Oh I wish I were an Oscar Mayer Hotdogger!

University of Missouri alumni reflect on their years as drivers of the Oscar Mayer Wienermobile while another embarks on the experience.

This is a picture of the Oscar Meyer Wienermobile

Each year, Oscar Mayer selects 12 recent college graduates out of thousands of applicants to hit the road and drive the company’s six Wienermobiles during its year-long program. Recent MU graduate Ally Friend has joined the long line of MU alums turned Hotdoggers.

Oct. 6, 2021
Contact: Eric Stann, 573-882-3346, StannE@missouri.edu

This is a picture of Ally Friend

Ally Friend

University of Missouri graduates are “top dogs” on Oscar Mayer’s hiring list.

In fact, Kraft Heinz’ senior experience marketing manager Ed Roland said Oscar Mayer has turned to MU to recruit its Hotdoggers for the past three decades. MU students bring the “fit” and the personality necessary for success in the Hotdogger role, Roland said.

“You sign up for a whole year to travel the country and uproot yourself,” Roland said. “But that people-person fit is what we’ve found at Mizzou.”

From driving the 27-foot-long Oscar Mayer Wienermobile through the Mizzou Homecoming parade to traveling through more than 30 states, Hotdoggers and MU alumni Cady Lowery and Troy D’Souza have done it all. Now, 2021 MU graduate Ally Friend has joined the long line of MU alums turned Hotdoggers and will even drive the Wienermobile through this year’s Homecoming parade on Oct. 9.

“It’s a one-of-a-kind role where you’re spreading miles of smiles,” Friend said.

Each year, Oscar Mayer selects 12 recent college graduates out of thousands of applicants to hit the road and drive the company’s six Wienermobiles during its year-long program. Among them is usually an MU alum. In fact, at least one MU alum has been in every Hotdogger class for more than a decade, and those who have been chosen relish the opportunity.

“Recruiters go places they know they have success,” said Lynda Kraxberger, associate dean for the Missouri School of Journalism. “They know our students understand what it means to represent and be loyal to a company or product or organization.”

Picture of Ally Friend inside the Oscar Meyer Wienermobile

Ally Friend takes a break from driving the Oscar Mayer Wienermobile. Friend returned to Columbia for the Homecoming parade.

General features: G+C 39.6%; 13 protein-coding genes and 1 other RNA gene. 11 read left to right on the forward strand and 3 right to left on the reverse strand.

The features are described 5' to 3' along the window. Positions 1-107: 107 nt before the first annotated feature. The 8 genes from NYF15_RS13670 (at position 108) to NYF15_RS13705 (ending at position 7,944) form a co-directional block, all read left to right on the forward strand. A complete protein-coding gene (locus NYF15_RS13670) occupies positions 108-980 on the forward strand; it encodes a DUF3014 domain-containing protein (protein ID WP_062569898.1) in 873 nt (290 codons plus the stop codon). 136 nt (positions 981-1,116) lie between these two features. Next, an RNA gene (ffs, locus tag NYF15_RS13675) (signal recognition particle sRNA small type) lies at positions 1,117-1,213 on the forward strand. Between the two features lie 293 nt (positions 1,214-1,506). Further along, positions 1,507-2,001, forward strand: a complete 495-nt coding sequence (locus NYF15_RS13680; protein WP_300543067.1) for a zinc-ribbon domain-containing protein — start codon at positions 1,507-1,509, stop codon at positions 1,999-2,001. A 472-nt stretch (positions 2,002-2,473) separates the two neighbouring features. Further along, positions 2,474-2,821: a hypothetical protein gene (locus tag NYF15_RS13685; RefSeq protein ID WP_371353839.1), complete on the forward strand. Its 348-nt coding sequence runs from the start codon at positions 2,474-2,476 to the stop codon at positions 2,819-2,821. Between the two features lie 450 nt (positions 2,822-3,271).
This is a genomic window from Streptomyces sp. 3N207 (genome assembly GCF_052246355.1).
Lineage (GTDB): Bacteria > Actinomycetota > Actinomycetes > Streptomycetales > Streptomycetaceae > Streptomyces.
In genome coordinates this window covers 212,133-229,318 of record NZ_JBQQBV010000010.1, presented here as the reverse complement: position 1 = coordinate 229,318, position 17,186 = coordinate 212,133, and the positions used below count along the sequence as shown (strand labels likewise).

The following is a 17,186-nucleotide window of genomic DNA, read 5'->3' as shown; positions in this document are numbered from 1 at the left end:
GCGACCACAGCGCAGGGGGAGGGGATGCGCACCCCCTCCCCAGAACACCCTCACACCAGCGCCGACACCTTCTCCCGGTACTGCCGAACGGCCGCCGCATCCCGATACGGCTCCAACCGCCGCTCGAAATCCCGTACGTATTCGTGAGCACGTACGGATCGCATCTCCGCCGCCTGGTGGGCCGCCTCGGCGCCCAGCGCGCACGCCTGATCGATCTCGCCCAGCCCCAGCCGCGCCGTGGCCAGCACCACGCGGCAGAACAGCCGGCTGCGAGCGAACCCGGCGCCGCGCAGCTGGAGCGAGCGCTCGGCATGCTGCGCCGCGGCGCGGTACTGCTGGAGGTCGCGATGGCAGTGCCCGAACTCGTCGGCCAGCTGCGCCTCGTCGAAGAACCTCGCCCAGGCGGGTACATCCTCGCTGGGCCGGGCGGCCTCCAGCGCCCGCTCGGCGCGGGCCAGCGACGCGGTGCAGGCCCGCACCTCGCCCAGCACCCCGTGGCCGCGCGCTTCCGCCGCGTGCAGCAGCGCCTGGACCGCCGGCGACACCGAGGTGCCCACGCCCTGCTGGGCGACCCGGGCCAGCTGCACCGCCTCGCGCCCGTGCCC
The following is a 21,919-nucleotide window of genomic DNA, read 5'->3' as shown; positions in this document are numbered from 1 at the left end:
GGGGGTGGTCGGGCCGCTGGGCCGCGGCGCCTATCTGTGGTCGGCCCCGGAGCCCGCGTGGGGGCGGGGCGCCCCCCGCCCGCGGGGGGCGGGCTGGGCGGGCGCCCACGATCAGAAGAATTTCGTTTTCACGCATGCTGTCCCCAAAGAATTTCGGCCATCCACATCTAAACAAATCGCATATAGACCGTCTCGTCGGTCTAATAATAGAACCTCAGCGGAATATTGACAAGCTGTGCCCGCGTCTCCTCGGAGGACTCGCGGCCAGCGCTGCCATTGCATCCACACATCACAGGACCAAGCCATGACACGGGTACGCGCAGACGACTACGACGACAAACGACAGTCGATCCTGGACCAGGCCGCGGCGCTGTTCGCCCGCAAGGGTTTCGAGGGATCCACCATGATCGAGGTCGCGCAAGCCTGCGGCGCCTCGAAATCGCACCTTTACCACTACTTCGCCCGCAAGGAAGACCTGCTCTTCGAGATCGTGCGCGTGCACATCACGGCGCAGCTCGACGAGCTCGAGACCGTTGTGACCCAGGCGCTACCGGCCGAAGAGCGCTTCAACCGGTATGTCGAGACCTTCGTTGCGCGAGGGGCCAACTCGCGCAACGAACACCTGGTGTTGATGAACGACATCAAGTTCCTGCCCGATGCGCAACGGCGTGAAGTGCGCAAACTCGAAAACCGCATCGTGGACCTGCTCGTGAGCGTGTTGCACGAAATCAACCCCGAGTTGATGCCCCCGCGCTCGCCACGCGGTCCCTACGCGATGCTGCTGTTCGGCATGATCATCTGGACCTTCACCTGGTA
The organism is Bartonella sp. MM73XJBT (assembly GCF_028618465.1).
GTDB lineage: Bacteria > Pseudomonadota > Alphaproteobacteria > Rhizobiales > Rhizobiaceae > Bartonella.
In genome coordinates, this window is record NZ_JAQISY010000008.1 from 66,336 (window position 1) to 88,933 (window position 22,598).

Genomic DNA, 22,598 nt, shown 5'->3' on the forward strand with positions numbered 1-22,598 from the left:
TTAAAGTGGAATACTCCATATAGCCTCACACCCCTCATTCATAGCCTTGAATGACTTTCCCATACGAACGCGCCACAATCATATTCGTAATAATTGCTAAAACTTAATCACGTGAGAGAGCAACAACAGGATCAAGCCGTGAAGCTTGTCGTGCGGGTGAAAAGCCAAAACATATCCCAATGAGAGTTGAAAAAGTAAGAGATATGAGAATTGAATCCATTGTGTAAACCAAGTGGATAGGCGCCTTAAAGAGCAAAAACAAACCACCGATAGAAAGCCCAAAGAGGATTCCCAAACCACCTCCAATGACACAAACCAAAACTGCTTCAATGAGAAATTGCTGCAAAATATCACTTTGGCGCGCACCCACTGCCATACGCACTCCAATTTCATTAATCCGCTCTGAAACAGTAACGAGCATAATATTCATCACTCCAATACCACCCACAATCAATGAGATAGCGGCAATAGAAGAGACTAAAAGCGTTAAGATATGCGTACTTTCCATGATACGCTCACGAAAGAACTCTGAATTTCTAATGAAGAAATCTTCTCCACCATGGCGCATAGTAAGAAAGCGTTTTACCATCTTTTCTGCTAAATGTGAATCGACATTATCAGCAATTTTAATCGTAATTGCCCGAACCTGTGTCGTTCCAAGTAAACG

The job

Hotdoggers are responsible for driving the Wienermobile to various pit stops across the country to market for Oscar Mayer. The Hotdoggers are broken into teams of two and separated by region throughout the U.S. The job involves events, social media, interviews, pitching stories to local media and more.

“You get to wear a lot of different hats,” Roland said.

During Lowery and D’Souza’s years behind the wheel, they both visited about 30 states. Lowery’s favorite memory happened on her old stomping grounds — MU — during the Homecoming parade.

“That was one of the most surreal moments of my life,” said Lowery, who graduated from MU in 2018. “It was the most perfect first job out of college.”

As they’re traveling across the country, the public relations professionals park the Wienermobile at grocery stores and events where they get to meet and greet locals and the media.

  • The Oscar Mayer Wienermobile has been featured in the Mizzou Homecoming parade in the past, and will also be featured in this year's parade which begins at 9:00 a.m. on Oct. 9.
Looking back

At a grocery store in Atlanta, D’Souza met a boy who is still his pen pal today.

“We took him for a ride in the Wienermobile, and his mom treated us to lunch,” he said. “I write postcards to them every now and then.”

It’s not unusual for Hotdoggers to be followed while traveling across the states; it happens often, and the team can end up in places never expected. For instance, one family asked D’Souza to go to a funeral, where the person being remembered happened to love the Wienermobile.

“That moment was super sad and very special in a way,” D’Souza said. “Something as small as me taking a 10-minute diversion from where I was going to make a whole family’s day so much better by virtue of the Wienermobile. The types of experiences you can get, there's no other way that that connection could’ve actually happened.”

Picture of Ally Friend and Niki Sasiela

Current Hotdoggers Ally Friend (left) and Niki Sasiela have been hitting the road throughout the Southeast region of the United States. They will be participating in this year's Homecoming parade on Oct. 9.

Putting the Missouri Method into action

Lowery credits her experience at the Missouri School of Journalism for her successes and feelings of preparedness while working in the strategic communications field. Today, Lowery works as a donor specialist for the U.S. Olympic & Paralympic Committee.

“I don’t think I’d be anywhere today without the University of Missouri,” Lowery said. “It was the perfect environment for me. We learned so much in the journalism school and being a part of AdZou taught me so much about strategic communications.”

D’Souza, now the communications coordinator for the St. Thomas More Newman Center in Columbia, echoes that gratitude for his journalism training at MU, where he also was a Truman the Tiger mascot.

“I take great pride being from Mizzou, but I think all of us, not just me, take an extra sense of pride being both a Mizzou grad and a Hotdogger,” D’Souza said. “I think those stacked together is the best combination.”

Lowery and D’Souza’s advice to future Hotdoggers? Expect the unexpected.

As for Friend, she has fastened her “meatbelt” and hit the road for a journey throughout the Southeast region of the United States. She looks forward to returning to Columbia for the Homecoming parade.

“They only select 12 Hotdoggers, and they have thousands of applicants every single year,” Friend said. “So I just feel really lucky and honestly blessed.”

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